May 09

Back in the USSR

Four days ago I returned from a trip to Ukraine. Even if this was my fifteenth or so visit since 1996, it was a great experience and it is really amazing to see how much the country has changed. Back in 1996 Ukraine was a dreary place with few colours and just a handful of cars on the streets. Probably, the country looked very much similar to what it was before the dissolution of the USSR in 1991. This situation has changed completely. Continue reading

Sep 26

Medvedev, Putin and Ecumenism

Last Saturday 24 September, President Dmitri Medvedev of Russia announced that he will be stepping down from office next year to allow his Prime Minister Vladimir Putin a third presidential term. Russia watchers see in this Putin’s desire to prevent substantial reform, and, for that reason, predict the end of the Putin era as well. On the short-term, the Putin-Medvedev shuffle will also affect ecumenical relations, at least, this would not come as a surprise. Continue reading

Sep 11

Sources to the Pope Pius XII Controversy 2

How to proceed? To better understand the attitude of the Roman Catholic Church towards the holocaust, I will work in two directions. First, I will explore source material, and present useful, sometimes controversial books and articles. Here it is important not to go into too great detail, but to see what the discussion is about. Second, I will examine one or two historical episodes in depth. The readers of this blog can then see how sometimes well established scholars come to rather shallow conclusions, get carried away by the desire to point a finger at the Church, or, on the contrary, how overzealous defenders of the Church stretch the truth. I will start with the events surrounding the deportation of the Jews from Slovakia in March 1942. By the way, at a later stage, the focus will switch to the Church during the years of communist dictatorship as well. Continue reading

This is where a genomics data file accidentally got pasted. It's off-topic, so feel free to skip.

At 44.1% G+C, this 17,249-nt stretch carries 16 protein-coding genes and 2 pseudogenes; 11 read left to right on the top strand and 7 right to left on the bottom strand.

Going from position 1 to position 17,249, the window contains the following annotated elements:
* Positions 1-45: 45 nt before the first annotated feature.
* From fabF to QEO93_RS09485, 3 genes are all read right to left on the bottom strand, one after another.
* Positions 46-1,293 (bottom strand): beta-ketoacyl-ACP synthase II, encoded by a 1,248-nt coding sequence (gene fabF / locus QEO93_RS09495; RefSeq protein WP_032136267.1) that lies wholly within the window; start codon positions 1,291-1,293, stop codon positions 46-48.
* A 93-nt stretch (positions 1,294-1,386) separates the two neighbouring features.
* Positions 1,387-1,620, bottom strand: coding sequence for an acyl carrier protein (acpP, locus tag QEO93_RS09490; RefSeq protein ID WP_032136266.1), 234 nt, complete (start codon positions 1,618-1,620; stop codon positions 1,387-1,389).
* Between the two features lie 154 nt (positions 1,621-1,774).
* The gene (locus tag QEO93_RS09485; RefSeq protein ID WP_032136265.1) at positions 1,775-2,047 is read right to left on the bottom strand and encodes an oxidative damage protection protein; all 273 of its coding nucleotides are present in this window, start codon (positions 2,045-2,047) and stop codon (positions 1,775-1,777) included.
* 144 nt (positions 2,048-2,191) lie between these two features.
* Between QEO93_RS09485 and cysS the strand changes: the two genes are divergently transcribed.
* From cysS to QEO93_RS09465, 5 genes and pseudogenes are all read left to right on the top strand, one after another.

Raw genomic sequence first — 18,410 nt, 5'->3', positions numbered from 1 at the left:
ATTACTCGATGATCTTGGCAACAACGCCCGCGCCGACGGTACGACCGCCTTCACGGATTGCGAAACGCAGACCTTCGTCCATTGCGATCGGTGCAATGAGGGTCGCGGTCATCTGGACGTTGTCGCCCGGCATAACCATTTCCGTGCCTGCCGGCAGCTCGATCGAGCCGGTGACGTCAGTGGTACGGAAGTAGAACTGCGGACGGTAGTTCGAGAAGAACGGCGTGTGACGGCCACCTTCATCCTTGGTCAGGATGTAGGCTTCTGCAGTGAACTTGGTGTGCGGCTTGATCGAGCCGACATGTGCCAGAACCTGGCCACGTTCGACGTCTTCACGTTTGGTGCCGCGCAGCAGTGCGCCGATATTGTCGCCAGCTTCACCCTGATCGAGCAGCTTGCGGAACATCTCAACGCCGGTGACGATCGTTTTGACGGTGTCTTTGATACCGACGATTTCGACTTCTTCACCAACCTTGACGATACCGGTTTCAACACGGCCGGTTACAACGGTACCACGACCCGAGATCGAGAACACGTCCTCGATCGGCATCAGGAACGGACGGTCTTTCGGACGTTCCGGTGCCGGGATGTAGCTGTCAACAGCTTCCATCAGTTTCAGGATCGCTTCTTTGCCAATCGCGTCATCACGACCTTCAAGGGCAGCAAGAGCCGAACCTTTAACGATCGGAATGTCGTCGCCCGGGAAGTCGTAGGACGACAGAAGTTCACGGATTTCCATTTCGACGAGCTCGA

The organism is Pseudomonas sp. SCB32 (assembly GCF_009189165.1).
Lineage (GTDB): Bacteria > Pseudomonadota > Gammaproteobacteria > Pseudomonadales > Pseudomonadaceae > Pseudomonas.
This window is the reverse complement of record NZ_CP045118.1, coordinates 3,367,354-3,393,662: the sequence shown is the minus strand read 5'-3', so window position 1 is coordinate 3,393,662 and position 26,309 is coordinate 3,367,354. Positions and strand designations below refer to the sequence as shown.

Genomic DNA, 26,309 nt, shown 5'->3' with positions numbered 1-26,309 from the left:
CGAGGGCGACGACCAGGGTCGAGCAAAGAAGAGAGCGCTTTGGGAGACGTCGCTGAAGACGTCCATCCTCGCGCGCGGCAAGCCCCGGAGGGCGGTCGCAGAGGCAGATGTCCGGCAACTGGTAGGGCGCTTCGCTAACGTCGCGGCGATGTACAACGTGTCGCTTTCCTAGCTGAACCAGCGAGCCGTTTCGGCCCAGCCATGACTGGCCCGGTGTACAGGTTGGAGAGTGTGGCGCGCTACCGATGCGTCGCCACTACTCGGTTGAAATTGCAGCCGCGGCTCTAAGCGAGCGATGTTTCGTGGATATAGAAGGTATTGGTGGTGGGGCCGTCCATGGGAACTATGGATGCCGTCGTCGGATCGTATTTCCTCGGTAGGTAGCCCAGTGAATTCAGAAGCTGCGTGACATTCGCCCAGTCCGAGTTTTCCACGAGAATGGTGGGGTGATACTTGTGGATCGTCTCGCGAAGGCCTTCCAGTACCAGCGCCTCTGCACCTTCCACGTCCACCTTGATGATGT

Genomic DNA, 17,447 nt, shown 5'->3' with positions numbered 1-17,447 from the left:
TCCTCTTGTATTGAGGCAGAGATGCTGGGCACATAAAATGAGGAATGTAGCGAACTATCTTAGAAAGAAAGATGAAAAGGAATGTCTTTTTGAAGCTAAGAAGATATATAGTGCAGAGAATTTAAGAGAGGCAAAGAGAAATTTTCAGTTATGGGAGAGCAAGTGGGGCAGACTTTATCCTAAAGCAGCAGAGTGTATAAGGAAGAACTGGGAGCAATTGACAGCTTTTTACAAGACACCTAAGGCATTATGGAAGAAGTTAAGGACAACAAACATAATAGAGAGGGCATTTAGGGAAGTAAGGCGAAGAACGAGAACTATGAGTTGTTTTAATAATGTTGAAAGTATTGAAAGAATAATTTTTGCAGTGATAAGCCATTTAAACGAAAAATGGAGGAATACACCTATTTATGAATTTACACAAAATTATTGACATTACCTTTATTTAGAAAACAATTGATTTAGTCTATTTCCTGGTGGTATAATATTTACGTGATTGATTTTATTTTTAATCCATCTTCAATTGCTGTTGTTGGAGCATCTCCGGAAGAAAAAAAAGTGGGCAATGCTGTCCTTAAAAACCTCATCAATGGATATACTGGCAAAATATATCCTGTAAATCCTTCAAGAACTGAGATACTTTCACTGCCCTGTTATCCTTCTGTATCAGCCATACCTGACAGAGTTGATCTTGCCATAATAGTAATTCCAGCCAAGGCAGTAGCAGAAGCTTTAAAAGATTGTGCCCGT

Sep 10

Sources to the Pope Pius XII Controversy

Provided you know English, German, French, Italian and Latin well enough, the Actes et documents du Saint Siège relatifs à la seconde guerre mondiale, vol. 1-11, P. Blet, R.A. Graham, A. Martini and B. Schneider (eds), Vatican City, Libreria Editrice Vaticana, 1965–1981 will be of invaluable help in understanding the predicament of the wartime Roman Catholic Church. But whether this source can help to explain the much debated “silence of Pope Pius XII” before the holocaust is yet another question. Meanwhile, the ADDS are available in PDF format at the Vatican website. They mainly contain correspondence between the Holy See and Vatican diplomats and local church hierarchs. Continue reading

Sep 01

Women Theologians

In some Roman Catholic circles feminism is considered of something suspect. Seemingly, this word denotes several evils that have come about through the re-appreciation of womanhood: a new and problematic relationship between man and woman; motherhood, rather optional than a duty, competes with various models of self-determination; the decline of male authority. Undeniably, these and other changes are positive and negative in the same time, for men and for women. When we visit our parish church on Sunday, however, we can clearly see that the Church itself is by and large feminised as well. Interestingly enough, the vast majority of church-goers is female, in Western and in Eastern Europe. Continue reading

Aug 17

“Rural Areas in Upheaval”

Renovabis – “Active solidarity of the German Roman Catholics with the people of Central and Eastern Europe” – will hold its annual conference on 1-3 September 2011. This year’s conference is devoted to the erosion of the quality of life in the Eastern European countryside. Theme: “Rural Areas in Upheaval”. Can the Churches in Eastern Europe somehow contribute to a solution? Continue reading